Hey guys, i am back again with another article, and today i want to touch a bit on Kenya’s Cybersecurity issue. Most of us have heard the NEWS, Kenya has a major cybersecurity issue.
Kenya has the highest internet penetration in Africa with over 31 million people having access to the internet, according to a report by Jumia Business Intelligence and GSMA Mobile.
With more and more Kenyans being able to access the internet from mobile devices like smartphones and tablets, also comes the rise of mobile money transactions, access to loans and economic prosperity for the country.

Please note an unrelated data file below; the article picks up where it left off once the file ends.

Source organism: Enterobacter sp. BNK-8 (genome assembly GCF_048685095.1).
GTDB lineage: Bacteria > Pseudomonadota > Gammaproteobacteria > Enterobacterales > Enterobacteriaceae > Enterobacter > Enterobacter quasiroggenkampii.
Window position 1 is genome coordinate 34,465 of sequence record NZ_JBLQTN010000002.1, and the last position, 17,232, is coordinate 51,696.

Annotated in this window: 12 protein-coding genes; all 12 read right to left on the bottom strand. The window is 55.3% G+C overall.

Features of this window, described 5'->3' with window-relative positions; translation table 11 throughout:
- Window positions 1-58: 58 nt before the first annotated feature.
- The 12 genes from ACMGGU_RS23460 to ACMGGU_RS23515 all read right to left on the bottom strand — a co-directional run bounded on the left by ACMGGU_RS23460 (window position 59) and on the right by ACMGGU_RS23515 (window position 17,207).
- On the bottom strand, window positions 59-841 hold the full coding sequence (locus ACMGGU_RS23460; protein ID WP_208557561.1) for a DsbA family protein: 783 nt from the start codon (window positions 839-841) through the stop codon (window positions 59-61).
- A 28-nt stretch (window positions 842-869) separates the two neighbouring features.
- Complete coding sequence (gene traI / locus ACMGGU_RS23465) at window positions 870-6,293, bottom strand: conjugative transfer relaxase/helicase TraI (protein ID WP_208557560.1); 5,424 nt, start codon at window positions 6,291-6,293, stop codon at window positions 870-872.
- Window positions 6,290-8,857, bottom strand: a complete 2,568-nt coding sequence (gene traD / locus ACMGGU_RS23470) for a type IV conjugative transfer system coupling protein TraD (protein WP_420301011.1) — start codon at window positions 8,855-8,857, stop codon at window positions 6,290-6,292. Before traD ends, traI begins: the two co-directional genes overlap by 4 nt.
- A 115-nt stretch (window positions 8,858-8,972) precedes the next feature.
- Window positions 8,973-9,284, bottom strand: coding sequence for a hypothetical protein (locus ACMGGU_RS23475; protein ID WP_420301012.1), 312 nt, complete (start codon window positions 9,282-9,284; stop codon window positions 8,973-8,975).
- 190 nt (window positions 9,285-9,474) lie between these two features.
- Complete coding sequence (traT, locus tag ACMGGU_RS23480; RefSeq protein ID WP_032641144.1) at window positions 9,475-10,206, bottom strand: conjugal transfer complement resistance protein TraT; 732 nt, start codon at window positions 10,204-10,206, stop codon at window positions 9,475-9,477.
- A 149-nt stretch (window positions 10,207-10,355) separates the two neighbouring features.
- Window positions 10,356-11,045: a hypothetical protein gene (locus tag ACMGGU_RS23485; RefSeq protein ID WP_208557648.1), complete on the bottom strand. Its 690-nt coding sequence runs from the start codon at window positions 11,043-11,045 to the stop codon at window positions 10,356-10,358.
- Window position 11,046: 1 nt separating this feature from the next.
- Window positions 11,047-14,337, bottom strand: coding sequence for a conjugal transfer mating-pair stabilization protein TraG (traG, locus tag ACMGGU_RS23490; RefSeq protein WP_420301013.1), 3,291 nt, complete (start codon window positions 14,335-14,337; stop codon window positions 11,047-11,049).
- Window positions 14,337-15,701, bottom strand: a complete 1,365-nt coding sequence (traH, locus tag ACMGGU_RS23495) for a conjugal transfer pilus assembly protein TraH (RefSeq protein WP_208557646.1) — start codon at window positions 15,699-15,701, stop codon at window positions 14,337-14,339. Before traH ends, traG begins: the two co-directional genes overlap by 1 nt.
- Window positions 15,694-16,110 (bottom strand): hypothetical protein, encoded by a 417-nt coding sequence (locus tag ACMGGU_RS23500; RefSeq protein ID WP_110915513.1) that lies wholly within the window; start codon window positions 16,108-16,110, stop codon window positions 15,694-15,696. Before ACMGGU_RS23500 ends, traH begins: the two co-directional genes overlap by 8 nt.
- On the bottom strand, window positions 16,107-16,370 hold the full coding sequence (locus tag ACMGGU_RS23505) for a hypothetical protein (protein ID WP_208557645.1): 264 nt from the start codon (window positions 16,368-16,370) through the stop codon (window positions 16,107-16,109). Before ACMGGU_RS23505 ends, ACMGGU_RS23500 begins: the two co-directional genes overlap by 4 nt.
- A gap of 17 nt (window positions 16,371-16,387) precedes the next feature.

The country has only 1,700 certified cybercrime professionals, too few to secure the Kenyan population of close to 50 million against cyber-attacks on the rise. Some 10.2 million threats were detected in the last three months of 2018, over 2,200 times the 4,589 recorded in the same period the previous year. President Uhuru Kenyatta last week launched the country’s Digital Economy Blueprint at the Transform Africa Summit in Kigali, Rwanda, the first in Africa.
But with the acceleration of digitization comes insecure consumer habits and easy targets. This coupled with a lack of coherent legislation and regulatory frameworks, as well as inadequate cybersecurity measures in key sectors, is turning Kenya into a lucrative target for cyber criminals aka Hackers.